Many homeschooling moms want their children to learn to sew, but they can’t teach them because they themselves don’t know how to sew.
Yes, you can all learn together, but I think the process will go easier if Mom learns first!
There are several steps involved in learning how to sew. First, you need to learn to sew by hand. Stitching on a button by hand is easier for me than setting up the sewing machine, so I’m glad I can sew by hand. I was taught by my mother and grandmother. If you have neither of those, or (more likely) they don’t know how to sew by hand, you might want to inquire at your local fabric store to see if they offer lessons. Another good way is to find an online instructional video, like this one.
Next, you need to know how to use a sewing machine. Once again, you can ask a relative or a friend. My father actually taught me how to use a sewing machine. Being a mechanic, he could figure out any machine pretty quickly. And since he restored cars as a hobby, he had an old industrial sewing machine in his workshop that he used to make new roofs and seats for antique automobiles.
If you buy a sewing machine from a reputable dealer, free sewing machine lessons should be included in the deal. This is the best way to learn, because you’ll learn about your particular machine. This is important. The main reason people give up on sewing is that they get fed up fighting with their machine and trying to figure out why it isn’t working the way it’s supposed to work. It takes time to learn the idiosyncrasies of a given machine, but lessons from the place where you bought it can shorten that learning time.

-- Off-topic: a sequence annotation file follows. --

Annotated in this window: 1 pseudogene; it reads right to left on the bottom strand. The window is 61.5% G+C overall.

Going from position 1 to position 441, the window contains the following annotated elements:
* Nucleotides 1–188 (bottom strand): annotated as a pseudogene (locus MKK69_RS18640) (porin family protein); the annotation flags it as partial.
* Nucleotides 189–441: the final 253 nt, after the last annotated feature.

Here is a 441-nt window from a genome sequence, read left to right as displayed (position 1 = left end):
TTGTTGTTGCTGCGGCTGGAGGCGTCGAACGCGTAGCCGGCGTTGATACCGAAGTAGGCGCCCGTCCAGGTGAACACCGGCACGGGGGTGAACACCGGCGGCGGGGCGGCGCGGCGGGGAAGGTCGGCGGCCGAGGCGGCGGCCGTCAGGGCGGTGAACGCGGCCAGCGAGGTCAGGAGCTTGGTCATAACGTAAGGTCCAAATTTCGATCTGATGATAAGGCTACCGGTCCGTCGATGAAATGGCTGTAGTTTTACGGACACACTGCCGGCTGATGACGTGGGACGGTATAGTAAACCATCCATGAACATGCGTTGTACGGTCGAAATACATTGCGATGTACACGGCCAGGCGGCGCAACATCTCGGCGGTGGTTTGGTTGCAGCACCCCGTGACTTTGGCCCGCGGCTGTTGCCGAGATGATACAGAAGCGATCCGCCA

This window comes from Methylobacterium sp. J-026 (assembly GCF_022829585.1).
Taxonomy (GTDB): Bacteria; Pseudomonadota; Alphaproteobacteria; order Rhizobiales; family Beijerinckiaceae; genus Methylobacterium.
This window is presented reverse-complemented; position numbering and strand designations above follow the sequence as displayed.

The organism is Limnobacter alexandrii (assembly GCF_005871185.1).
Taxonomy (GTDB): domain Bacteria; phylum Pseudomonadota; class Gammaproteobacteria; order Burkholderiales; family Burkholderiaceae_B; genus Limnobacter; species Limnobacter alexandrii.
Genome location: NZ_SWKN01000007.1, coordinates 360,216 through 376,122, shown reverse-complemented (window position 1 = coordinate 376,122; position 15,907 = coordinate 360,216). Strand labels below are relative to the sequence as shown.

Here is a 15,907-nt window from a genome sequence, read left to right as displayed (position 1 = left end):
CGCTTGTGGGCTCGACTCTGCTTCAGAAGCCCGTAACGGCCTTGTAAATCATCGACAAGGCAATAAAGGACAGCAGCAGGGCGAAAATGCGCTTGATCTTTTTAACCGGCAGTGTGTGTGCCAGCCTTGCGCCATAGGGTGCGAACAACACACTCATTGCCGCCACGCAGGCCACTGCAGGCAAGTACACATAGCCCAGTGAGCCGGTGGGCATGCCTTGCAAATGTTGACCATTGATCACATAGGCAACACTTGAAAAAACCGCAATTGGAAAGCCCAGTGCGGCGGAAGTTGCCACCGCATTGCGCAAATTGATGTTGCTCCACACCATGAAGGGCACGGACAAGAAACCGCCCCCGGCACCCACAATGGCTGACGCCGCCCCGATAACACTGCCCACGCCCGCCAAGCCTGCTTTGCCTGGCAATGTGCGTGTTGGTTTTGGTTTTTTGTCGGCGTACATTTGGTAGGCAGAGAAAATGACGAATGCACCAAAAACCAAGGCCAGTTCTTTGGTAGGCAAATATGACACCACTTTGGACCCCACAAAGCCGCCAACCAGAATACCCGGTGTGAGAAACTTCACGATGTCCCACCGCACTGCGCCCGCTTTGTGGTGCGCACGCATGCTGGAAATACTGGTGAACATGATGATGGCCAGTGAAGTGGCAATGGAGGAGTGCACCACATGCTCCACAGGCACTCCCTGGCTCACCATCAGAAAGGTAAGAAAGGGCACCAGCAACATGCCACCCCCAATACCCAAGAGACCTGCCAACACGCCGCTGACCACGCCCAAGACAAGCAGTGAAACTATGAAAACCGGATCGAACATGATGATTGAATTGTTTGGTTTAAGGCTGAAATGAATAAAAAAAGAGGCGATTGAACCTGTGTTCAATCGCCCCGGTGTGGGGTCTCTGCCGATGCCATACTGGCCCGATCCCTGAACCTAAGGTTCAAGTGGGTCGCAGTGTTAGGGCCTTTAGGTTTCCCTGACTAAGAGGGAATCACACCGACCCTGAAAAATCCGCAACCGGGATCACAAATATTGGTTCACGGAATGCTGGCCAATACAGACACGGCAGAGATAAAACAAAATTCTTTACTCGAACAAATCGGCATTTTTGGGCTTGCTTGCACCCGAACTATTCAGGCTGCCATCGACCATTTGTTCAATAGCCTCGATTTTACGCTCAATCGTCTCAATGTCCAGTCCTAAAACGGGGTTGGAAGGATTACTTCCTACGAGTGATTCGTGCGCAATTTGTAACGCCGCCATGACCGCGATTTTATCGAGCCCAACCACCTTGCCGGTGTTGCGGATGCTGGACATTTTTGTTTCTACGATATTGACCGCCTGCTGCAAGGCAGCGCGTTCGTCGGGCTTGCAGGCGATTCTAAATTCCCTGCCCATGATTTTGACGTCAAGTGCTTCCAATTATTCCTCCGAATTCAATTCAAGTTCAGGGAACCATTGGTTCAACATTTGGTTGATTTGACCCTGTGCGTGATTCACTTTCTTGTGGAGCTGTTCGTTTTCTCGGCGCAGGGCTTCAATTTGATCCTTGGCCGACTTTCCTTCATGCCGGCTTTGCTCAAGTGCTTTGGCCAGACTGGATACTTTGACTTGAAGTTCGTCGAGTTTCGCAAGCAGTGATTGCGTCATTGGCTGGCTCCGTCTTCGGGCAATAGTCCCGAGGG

Finally, you need to learn about using patterns and fabric. I learned from a sewing class I took at my local park district, and followed that up with Home Ec in junior high. (They don’t even offer sewing in most schools these days—what a shame!) Today, there may be classes at your local fabric, craft or quilt shop. You can also ask a friend who sews to teach you. You might even barter one of your skills for sewing lessons from someone you know in your neighborhood, church or social group.
The price of clothes has been cheap, relatively speaking, for the past several years. But as the standard of living in countries that manufacture those clothes rises, the prices will go up. Learning how to make and repair clothing is a skill that you’ll be glad to have in the future. Your kids may need that skill, too….learn to sew, then teach your children. Make sewing lessons part of your homeschooling routine, and you won’t be sorry!
(Originally posted 1/30/09.)